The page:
Seidman Park is one of my go-to places for local photography. Yesterday, I chose to go small, pulling my macro extender out of my bag to get close up shots of wildflowers and fungi. I don’t shoot macro very often and definitely need the practice.
The fall colors have generally yet to come to our area in West Michigan. We are in the midst of a mini-drought (the third driest September since 1892). We are seeing a lot of leaves simply dry up and fall off the trees with revealing their spectacular colors.
Still there are signs of fall. The morning air has turned much cooler with lows dipping into the low forties and high thirties. This causes fog to form in low lying fields and especially around bodies of water, which still retain some of the warmth from our 80 and 90 degree temperatures from just a couple of weeks ago.
Yesterday morning, in my wanderings, I drove across the Grand River in Ada and saw the mist rising from the water. I turned around and found a boat launch where I could park and explore the waters edge. Here are some photos.
From the shores of the Grand it was just a short trip to Seidman Park and Honey Creek. I brought along my waders so I could get down into the creek and get closer to the rocks.
Up early today, as usual. I went down to the Grand River to catch some photos as the sun came up. The Sixth Street Bridge, seen in these photos, was erected in 1886 and is the longest and oldest metal truss bridge in Michigan. I have added a bonus, after -dawn, photo of the Sparrow Coffee Shop on Wealthy.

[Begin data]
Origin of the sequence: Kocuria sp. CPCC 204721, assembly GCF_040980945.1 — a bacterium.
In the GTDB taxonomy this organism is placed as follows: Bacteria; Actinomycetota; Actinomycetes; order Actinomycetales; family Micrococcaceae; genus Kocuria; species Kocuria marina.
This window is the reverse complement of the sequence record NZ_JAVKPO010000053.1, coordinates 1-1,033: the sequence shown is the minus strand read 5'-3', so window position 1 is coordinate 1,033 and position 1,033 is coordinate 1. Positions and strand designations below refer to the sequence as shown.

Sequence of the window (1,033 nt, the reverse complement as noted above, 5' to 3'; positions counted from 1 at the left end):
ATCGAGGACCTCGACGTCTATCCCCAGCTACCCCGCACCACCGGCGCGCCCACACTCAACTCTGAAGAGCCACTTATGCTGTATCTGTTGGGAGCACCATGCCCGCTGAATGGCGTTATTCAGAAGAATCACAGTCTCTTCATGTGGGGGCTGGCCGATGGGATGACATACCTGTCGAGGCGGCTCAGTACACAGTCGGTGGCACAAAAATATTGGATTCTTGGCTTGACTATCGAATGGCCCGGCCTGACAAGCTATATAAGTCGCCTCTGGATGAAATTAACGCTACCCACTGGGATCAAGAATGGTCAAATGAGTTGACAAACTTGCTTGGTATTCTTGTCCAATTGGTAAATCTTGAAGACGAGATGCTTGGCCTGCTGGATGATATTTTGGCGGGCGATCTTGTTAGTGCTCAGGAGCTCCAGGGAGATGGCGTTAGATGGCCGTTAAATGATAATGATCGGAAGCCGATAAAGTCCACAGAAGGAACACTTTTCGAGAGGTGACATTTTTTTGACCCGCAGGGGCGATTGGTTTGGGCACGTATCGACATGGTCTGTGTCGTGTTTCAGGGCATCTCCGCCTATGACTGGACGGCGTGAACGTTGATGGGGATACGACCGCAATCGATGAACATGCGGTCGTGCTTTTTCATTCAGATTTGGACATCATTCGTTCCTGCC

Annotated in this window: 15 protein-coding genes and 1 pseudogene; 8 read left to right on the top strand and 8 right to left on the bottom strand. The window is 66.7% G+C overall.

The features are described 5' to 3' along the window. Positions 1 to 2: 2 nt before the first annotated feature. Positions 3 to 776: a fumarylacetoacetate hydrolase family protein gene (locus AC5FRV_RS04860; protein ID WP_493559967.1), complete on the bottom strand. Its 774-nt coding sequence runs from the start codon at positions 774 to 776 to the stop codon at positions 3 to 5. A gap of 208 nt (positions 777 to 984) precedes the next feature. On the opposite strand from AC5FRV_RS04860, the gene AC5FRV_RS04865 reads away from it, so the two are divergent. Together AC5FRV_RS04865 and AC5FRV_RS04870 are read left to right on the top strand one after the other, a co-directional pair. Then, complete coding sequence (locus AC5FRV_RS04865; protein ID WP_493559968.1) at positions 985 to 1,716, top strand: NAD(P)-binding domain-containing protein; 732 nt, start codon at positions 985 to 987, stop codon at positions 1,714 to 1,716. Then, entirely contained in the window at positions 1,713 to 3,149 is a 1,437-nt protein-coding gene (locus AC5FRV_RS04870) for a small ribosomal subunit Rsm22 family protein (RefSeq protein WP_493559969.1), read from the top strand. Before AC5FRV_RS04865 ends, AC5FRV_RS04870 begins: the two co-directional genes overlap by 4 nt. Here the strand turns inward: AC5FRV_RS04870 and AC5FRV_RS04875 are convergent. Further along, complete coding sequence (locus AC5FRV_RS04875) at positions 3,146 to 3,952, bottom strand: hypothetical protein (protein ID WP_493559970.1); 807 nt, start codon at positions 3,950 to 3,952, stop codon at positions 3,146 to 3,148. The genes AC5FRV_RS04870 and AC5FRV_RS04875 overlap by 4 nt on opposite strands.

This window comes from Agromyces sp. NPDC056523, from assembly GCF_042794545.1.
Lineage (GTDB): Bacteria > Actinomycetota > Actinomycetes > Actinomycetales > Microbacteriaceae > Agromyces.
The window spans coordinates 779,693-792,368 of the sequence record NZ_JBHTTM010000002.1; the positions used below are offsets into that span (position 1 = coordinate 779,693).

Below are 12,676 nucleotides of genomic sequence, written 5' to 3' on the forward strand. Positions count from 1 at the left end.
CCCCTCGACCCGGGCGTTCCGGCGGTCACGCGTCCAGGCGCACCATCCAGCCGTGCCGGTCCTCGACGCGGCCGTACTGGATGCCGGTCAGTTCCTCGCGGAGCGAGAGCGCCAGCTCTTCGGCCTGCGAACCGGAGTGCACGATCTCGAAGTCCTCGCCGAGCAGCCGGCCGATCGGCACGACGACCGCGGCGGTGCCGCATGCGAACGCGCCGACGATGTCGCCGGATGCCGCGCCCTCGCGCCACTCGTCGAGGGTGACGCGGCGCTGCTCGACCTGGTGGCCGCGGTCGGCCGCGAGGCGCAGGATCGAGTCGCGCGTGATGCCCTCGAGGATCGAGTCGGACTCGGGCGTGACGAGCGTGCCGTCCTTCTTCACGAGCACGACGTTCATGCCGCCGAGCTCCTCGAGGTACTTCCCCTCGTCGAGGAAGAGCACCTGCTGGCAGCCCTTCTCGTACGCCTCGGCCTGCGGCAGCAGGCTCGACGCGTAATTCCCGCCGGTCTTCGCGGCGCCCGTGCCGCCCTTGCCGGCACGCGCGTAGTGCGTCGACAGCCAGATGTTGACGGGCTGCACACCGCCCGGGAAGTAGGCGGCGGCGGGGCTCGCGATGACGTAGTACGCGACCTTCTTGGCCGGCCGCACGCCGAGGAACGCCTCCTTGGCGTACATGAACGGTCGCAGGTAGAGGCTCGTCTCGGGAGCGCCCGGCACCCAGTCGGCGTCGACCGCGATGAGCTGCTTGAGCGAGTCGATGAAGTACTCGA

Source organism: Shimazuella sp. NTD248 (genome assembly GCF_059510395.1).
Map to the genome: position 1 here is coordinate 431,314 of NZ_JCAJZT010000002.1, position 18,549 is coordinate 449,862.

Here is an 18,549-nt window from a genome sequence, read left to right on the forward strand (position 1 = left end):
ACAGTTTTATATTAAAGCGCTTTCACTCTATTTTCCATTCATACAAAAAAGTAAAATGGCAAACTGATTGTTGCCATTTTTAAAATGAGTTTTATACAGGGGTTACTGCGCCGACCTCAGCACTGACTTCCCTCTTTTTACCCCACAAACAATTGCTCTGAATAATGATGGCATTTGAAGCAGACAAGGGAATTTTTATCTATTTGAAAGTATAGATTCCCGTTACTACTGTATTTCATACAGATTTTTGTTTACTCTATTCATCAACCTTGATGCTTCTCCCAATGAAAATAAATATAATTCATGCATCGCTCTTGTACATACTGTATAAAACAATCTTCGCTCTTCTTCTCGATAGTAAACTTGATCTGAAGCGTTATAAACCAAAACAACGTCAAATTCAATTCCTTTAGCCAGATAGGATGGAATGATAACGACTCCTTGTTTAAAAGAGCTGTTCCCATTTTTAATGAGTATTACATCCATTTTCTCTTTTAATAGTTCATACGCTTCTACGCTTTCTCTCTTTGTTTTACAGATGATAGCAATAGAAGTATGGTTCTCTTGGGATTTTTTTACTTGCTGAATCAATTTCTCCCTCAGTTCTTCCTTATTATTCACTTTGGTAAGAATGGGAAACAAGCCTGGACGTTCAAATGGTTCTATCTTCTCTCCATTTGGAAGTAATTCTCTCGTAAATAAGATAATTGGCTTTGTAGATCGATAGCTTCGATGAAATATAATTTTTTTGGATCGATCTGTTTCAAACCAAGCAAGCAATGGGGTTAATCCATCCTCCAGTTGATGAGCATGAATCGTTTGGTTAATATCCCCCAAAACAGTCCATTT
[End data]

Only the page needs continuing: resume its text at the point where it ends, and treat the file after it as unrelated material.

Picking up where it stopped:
Out before dawn on a clear morning in Grand Rapids. We have had precious little sunshine this winter, so the prospect of a brilliant sunrise was exciting. But, the temperatures were in single digits this morning, and my digits just could not tolerate the cold. I snapped a couple of photos in downtown Grand Rapids and one on Reeds Lake before heading back to the coffee shop to thaw out.
Fallasburg, Michigan, is a historic village about 20 miles east of Grand Rapids. Founded by John Wesley Fallas on the Flat River in 1839, Fallasburg was the home of a sawmill and chair factory, both long since gone. Today, a few houses, a barn, and a covered bridge are all that is left of Fallasburg. The covered bridge, whose 100 feet span the Flat River, was built in 1871.